As coronavirus cases exploded worldwide in March, it came as no shock that Fitbit observed a global decline in physical activity among its 30 million activity tracker and smartwatch users.
And as governments handed out lockdown orders, the tech company recorded up to a 38 per cent decline in weekly step counts around the world.
While your Fitbit may not be getting much of a workout during the pandemic, soon it could play a big role in stopping the spread of the coronavirus. Fitbit is exploring whether its wearable devices could help researchers detect if users have coronavirus before they even notice symptoms.
Early detection is critical to stop the spread of infectious disease outbreaks.
"We think wearables have a really strong value proposition to add, both to detect as well as help to track and contain infectious diseases like COVID-19," says Amy McDonough, Senior Vice President and General Manager, Fitbit Health Solutions.
To test this theory, Fitbit has joined forces with the Stanford University School of Medicine and the Scripps Translational Research Institute.
Researchers have already begun enrolling wearable device users in two studies looking to train algorithms to find early warning signs of COVID-19 or other infections hiding within their activity data.
When the algorithms detect changes in heart rate or temperature, indicating that the body is fighting an infection, the device will instantly send the user an alert.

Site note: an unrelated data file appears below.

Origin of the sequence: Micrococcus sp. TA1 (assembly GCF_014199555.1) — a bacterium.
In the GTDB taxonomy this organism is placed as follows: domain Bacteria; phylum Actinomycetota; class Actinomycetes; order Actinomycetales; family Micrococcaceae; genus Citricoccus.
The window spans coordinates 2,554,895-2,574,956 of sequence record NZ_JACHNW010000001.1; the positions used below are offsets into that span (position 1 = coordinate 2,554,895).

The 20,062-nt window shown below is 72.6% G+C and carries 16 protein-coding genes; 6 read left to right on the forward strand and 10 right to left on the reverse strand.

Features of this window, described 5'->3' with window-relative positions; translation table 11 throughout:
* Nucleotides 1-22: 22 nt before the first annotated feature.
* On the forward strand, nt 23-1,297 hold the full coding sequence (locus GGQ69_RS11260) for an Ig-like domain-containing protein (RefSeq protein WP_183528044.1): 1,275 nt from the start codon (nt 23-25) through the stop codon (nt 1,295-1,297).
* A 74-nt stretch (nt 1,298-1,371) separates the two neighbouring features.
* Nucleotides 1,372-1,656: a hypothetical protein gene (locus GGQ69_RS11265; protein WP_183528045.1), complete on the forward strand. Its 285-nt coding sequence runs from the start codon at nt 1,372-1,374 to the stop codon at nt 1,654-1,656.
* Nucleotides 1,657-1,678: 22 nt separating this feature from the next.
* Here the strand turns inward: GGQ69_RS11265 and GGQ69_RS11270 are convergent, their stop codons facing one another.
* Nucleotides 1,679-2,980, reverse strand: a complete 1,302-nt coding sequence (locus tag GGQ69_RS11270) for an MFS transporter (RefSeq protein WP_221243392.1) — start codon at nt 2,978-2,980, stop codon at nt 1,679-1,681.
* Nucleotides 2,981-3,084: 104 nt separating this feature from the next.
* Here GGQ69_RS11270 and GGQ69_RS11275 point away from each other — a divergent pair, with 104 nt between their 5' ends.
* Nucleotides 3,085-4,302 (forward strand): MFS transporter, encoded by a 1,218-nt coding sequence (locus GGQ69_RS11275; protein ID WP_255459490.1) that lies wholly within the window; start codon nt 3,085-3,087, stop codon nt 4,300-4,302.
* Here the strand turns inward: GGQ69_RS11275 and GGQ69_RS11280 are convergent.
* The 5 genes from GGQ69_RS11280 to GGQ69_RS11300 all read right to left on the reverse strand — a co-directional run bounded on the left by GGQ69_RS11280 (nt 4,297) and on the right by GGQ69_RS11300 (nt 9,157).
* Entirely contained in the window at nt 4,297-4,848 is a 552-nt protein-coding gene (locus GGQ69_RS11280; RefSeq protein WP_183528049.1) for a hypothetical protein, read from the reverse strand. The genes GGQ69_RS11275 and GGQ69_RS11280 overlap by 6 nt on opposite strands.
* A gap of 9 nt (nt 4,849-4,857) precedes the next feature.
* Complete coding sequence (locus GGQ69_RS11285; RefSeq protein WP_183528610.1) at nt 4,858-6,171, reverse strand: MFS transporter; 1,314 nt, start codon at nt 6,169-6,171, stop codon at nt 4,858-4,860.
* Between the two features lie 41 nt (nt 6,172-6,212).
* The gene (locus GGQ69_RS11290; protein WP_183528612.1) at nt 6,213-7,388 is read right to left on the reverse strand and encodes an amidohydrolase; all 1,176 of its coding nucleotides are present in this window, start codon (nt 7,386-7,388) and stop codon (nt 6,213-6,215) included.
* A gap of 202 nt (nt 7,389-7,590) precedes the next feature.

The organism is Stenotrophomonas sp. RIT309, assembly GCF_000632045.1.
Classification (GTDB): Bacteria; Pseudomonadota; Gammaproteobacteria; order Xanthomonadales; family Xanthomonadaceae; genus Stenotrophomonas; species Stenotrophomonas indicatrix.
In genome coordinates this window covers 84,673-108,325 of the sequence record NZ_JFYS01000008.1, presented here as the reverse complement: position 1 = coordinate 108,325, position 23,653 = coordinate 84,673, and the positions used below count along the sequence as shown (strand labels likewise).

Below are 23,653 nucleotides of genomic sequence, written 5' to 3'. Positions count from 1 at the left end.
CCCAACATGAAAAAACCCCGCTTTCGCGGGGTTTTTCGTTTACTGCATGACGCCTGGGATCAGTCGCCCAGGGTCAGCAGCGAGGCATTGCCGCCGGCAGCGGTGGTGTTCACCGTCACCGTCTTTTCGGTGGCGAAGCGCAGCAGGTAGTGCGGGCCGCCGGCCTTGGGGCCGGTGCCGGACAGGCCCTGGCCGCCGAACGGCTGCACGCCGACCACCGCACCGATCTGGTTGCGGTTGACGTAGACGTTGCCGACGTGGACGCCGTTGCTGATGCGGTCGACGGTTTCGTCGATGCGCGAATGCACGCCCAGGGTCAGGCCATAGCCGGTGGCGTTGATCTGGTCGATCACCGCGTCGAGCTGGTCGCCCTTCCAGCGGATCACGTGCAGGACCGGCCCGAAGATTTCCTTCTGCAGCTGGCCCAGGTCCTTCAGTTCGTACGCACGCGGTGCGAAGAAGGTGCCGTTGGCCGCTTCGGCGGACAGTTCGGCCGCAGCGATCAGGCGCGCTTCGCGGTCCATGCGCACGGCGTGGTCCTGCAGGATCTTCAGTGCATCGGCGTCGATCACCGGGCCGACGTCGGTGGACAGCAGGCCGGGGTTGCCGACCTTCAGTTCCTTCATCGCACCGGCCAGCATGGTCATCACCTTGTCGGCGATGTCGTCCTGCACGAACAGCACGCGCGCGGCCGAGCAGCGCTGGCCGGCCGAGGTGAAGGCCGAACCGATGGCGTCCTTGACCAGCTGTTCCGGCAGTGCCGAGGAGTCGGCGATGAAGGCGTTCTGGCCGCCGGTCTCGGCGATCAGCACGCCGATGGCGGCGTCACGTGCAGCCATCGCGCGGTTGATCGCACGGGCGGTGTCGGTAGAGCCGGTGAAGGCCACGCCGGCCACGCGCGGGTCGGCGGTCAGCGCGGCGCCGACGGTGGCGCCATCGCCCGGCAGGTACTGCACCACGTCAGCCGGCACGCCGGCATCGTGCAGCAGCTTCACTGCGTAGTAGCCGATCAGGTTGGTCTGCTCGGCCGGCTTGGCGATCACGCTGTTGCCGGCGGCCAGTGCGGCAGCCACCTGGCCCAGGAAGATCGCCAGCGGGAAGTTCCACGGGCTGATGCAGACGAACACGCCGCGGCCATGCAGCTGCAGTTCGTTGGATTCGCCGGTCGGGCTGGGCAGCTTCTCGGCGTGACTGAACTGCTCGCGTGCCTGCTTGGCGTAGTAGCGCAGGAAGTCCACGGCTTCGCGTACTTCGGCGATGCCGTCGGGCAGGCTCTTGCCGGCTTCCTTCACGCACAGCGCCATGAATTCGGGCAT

According to Michael Snyder, a genetics professor and Director of the Centre for Genomics and Personalized Medicine at Stanford, a typical wearable device measures 250,000 data points per day, offering up a treasure trove of health information.
He believes this early detection method is the key to preventing asymptomatic patients from unknowingly spreading the disease.
Fitbit, owned by Google, will provide Stanford and Scripps with 1,000 smartwatches each. These devices will be given to frontline workers at high risk of testing positive, such as healthcare professionals and their family members, grocery clerks and pharmacy staff.
Both the Stanford study and the Scripps study involve crowdsourcing participants – in addition to the frontline workers – who use different wearable devices, including Fitbit, Apple, Garmin and others. They also hope people will give permission to access their electronic medical records, which would help validate the data.
The first stage involves training algorithms to establish each participants’ baseline reading, so they can then recognise when there is a significant change from normal levels.
The second stage, currently pending Institutional Review Board approval, would send a signal back to the user if the algorithm notices sustained signals such as elevated heart rate.